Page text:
The President’s pledge to fund alternative energy technology is getting praise from both side of the aisle, shockingly, but in listening to the proponents of these plans I am still left with one really big question, how are we going to fuel all of the vehicles that exist today? I am not talking just about cars either, think about how pervasive the lowly hydrocarbon is as a fuel source:
- home heating oil (8.1 million homes… 82% of them in the Northeast use oil as a primary space heating fuel)
- jet fuel (18.8 billion gallons consumed by U.S. carriers alone in the year 2000)
- diesel for trucks, locomotives, buses, cars… (452 mllion gallons of diesel were consumed in the Bay Area in the year 2000)
- jet fuel or diesel power generation equipment
- small engines… what, you gonna put a fuel cell on my power washer?
- construction equipment, predominately diesel
Back in 2004 I wrote a post titled Dependent on Gas where I argued that if you really want to become less dependent on foreign oil (which in the U.S. predominately comes from Mexico and Canada, btw) then let’s start talking about developing alternate hydrocarbons in addition to more exotic solutions like fuel cells, because even if you are successful in moving a great number of new cars to alternate fuels there is still an overwhelming number of existing vehicles and applications that depend on gasoline or diesel.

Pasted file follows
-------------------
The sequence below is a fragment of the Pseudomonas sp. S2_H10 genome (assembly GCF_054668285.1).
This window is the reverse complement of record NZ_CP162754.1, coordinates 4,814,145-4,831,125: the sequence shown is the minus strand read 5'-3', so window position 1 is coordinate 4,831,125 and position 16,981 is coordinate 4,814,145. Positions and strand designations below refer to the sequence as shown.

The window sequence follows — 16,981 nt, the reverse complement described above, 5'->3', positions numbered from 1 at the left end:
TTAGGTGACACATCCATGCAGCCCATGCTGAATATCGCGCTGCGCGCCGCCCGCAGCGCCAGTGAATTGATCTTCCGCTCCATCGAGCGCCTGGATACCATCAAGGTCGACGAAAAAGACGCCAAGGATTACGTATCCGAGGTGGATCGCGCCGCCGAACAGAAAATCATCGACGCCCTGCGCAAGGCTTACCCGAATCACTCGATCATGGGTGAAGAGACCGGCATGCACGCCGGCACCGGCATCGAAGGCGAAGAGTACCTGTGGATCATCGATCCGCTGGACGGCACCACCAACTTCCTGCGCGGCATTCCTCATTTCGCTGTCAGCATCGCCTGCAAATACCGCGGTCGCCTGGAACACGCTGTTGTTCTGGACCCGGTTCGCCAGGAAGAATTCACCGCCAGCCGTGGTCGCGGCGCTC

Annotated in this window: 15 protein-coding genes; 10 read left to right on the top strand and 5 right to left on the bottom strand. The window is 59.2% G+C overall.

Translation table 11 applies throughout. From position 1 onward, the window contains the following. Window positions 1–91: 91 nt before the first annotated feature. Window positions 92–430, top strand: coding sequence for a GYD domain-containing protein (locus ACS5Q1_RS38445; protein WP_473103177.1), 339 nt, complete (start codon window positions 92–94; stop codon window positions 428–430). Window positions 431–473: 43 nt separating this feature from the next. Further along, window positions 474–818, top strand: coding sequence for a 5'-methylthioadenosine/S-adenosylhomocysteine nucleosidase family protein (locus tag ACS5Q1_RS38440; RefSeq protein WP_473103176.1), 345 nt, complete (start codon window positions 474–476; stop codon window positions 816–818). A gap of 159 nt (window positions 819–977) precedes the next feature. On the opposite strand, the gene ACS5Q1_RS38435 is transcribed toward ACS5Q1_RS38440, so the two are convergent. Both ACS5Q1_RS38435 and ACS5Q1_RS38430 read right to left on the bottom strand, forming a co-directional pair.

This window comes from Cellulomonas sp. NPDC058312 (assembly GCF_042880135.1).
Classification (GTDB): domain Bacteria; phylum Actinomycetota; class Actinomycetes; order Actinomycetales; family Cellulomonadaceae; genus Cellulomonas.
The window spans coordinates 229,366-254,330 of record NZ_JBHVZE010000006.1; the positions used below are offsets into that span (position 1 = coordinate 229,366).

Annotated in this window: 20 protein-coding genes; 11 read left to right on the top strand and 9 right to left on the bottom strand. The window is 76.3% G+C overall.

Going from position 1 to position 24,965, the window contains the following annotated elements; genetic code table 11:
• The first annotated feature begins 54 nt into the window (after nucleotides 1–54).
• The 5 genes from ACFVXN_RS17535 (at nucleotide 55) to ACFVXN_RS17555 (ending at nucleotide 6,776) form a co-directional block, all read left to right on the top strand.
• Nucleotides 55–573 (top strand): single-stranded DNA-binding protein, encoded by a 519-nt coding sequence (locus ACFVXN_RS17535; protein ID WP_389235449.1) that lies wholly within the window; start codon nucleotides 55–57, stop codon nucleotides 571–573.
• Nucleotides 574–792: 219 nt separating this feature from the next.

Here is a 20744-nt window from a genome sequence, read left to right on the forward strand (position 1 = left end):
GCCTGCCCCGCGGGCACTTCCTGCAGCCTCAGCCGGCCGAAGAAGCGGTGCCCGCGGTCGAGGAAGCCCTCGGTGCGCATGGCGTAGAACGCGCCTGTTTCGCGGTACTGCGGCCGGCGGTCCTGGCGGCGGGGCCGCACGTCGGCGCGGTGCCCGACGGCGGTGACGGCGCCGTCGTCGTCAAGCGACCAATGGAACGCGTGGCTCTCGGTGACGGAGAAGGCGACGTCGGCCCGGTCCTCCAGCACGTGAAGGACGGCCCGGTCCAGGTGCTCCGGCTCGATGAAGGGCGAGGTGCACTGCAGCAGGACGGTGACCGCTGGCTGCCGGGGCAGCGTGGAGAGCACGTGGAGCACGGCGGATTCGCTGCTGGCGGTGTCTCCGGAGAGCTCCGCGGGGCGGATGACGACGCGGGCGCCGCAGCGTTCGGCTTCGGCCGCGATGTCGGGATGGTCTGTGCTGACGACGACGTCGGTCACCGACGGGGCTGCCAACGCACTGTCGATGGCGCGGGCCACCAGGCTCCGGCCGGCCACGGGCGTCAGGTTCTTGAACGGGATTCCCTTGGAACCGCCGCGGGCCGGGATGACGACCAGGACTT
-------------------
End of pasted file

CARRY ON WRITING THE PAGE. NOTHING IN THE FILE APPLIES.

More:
One of the interesting technologies that has been developed, or I should say rediscovered because the process itself has been around a long time, is refining coal into liquified fuel. I actually saw this on a History Channel program about the history of coal and thought it was pretty cool, and when you consider that the United States alone has enough coal reserves to last 200 years, it makes sense to develop out different energy products based on coal.
One of the open questions that I am not able to answer is how much energy does it take to refine coal into a “unit” of energy. This question is a big ding against ethanol based fuels, which is that the amount of energy required to convert corn into fuel is high relative to oil, not to mention the whole issue of how much energy is required to grow the corn in the first place (ironically agriculture fertilizers are a petroleum product).
Whatever the open questions are, devoting resources to developing coal as a liquid fuel source for existing applications is something that should be high on the energy agenda.
Technorati Tags: energy, coal